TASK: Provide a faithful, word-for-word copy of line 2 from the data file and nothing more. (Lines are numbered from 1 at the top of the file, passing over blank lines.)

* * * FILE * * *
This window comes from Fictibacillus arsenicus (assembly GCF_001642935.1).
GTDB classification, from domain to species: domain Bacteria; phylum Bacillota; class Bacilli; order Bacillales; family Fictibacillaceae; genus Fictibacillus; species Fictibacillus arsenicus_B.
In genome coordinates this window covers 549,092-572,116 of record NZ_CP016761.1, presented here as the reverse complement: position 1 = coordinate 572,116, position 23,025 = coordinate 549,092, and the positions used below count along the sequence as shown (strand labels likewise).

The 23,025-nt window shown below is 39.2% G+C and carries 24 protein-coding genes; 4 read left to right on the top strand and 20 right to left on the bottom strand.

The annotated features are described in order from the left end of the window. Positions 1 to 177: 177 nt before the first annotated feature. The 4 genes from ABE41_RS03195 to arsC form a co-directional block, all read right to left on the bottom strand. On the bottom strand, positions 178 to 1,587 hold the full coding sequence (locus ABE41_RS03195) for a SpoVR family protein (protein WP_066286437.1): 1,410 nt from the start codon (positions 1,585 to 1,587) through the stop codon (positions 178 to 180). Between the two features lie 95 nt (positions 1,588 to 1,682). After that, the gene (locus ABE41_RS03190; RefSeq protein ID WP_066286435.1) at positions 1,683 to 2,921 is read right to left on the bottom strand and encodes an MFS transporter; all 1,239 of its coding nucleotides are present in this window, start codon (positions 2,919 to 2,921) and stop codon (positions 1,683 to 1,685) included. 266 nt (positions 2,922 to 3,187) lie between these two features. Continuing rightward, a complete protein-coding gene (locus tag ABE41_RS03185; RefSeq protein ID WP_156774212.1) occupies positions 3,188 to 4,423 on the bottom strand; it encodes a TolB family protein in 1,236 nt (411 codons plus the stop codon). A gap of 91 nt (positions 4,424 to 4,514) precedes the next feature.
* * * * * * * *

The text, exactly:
GTDB classification, from domain to species: domain Bacteria; phylum Bacillota; class Bacilli; order Bacillales; family Fictibacillaceae; genus Fictibacillus; species Fictibacillus arsenicus_B.